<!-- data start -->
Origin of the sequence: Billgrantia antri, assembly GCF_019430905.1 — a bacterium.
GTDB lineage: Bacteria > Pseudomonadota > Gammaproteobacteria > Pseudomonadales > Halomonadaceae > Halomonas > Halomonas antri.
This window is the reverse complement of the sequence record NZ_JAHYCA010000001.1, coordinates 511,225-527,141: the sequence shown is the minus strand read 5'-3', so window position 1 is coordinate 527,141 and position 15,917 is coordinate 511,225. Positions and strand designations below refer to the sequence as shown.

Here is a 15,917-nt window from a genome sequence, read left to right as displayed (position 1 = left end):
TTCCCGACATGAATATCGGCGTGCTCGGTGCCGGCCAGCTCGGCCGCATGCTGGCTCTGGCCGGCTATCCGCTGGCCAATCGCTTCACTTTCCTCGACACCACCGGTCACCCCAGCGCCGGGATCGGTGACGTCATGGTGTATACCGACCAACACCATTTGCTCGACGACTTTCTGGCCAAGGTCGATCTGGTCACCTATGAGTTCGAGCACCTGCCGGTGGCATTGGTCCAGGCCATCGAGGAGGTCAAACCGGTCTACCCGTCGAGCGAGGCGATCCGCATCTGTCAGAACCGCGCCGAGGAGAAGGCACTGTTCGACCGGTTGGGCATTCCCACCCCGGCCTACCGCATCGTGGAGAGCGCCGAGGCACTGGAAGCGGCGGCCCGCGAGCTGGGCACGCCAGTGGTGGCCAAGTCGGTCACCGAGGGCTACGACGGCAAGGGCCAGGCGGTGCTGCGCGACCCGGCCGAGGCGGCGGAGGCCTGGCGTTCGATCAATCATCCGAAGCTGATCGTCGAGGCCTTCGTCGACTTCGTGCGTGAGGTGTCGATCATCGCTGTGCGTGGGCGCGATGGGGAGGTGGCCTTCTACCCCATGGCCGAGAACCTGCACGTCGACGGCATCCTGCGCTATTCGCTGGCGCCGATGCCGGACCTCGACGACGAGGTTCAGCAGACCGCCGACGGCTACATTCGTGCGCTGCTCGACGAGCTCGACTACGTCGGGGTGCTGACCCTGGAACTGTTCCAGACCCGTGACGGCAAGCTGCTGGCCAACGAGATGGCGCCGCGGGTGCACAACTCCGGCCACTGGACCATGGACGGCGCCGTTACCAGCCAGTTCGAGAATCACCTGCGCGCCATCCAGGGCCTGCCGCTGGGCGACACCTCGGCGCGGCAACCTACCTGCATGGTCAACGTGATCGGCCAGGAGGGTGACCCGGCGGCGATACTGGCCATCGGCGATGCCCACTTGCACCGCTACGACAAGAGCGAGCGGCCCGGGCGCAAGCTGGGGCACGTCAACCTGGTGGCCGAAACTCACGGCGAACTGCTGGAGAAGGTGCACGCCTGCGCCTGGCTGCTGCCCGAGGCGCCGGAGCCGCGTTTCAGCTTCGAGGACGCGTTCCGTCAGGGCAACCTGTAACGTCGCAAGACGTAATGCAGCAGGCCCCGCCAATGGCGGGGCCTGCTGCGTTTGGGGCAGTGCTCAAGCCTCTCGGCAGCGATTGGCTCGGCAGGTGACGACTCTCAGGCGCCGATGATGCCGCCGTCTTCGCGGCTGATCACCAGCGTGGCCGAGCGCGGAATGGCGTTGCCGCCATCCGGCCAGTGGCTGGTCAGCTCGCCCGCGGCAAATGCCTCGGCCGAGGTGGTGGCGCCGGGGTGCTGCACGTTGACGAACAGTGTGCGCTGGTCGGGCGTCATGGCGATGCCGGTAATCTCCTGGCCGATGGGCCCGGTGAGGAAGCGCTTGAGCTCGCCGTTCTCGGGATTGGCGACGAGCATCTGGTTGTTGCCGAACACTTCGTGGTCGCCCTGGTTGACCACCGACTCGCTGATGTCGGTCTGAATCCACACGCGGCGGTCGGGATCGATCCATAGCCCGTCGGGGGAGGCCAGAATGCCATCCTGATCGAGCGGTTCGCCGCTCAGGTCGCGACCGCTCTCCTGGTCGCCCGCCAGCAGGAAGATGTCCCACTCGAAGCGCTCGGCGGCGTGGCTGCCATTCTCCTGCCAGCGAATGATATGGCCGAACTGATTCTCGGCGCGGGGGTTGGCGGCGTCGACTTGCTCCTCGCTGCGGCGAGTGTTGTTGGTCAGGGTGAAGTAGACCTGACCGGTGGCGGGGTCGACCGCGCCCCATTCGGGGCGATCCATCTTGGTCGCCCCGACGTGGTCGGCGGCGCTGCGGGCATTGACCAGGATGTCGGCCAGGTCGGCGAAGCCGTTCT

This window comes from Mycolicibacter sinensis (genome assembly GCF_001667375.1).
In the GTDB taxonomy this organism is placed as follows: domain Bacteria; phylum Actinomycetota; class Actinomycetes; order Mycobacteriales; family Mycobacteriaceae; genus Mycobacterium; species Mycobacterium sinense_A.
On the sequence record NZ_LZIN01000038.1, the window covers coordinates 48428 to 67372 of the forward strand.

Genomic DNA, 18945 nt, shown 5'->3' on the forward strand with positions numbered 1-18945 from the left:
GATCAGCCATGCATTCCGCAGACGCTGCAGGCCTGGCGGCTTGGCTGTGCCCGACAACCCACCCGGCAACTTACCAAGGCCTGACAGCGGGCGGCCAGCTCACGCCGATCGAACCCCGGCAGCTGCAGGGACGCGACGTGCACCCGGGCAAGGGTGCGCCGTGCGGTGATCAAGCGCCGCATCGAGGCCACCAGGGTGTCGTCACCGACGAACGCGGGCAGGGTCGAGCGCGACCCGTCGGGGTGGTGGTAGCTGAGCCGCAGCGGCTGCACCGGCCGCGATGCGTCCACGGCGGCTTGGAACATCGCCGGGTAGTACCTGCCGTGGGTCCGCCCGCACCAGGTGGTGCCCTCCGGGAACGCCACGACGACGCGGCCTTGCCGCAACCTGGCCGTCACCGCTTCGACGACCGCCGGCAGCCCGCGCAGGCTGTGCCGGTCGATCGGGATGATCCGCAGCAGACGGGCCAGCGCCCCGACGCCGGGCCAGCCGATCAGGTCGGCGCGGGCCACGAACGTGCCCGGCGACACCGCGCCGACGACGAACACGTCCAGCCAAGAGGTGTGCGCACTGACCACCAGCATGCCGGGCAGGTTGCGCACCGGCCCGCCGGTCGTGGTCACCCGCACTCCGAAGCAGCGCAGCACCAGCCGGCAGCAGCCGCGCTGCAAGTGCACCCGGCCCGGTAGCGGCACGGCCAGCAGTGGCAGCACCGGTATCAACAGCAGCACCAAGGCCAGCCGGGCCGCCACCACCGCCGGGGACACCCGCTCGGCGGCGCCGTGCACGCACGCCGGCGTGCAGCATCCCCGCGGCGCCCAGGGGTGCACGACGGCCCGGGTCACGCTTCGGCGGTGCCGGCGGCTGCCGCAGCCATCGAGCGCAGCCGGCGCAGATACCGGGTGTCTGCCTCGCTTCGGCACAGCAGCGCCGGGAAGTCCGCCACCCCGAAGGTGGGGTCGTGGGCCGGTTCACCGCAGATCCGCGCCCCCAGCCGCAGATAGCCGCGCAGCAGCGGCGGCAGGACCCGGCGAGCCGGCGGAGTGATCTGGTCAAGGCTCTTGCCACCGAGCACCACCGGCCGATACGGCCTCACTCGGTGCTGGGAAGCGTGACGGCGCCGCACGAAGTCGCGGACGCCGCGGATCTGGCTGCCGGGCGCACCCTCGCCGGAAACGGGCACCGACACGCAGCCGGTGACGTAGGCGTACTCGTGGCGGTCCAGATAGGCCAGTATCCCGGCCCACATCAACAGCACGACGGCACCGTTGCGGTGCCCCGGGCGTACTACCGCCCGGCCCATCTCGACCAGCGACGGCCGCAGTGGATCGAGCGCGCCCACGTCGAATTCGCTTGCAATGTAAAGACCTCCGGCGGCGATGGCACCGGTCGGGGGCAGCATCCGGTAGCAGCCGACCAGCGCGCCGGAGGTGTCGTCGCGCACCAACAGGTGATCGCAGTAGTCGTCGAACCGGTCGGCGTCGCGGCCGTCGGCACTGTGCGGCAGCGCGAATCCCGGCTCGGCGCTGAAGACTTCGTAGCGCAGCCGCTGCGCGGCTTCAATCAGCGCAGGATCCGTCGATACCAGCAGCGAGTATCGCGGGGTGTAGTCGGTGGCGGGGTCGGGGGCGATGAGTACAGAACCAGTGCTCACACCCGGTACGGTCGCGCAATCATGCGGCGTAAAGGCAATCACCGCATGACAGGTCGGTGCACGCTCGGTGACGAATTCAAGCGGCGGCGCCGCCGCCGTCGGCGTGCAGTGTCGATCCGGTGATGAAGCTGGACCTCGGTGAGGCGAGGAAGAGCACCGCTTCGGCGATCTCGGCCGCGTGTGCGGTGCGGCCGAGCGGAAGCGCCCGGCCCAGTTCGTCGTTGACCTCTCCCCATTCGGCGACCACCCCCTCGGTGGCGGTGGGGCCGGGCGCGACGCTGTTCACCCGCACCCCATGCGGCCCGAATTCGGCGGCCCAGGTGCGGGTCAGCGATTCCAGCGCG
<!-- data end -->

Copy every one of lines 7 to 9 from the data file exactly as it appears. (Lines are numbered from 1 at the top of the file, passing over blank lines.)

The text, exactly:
In the GTDB taxonomy this organism is placed as follows: domain Bacteria; phylum Actinomycetota; class Actinomycetes; order Mycobacteriales; family Mycobacteriaceae; genus Mycobacterium; species Mycobacterium sinense_A.
On the sequence record NZ_LZIN01000038.1, the window covers coordinates 48428 to 67372 of the forward strand.

Genomic DNA, 18945 nt, shown 5'->3' on the forward strand with positions numbered 1-18945 from the left: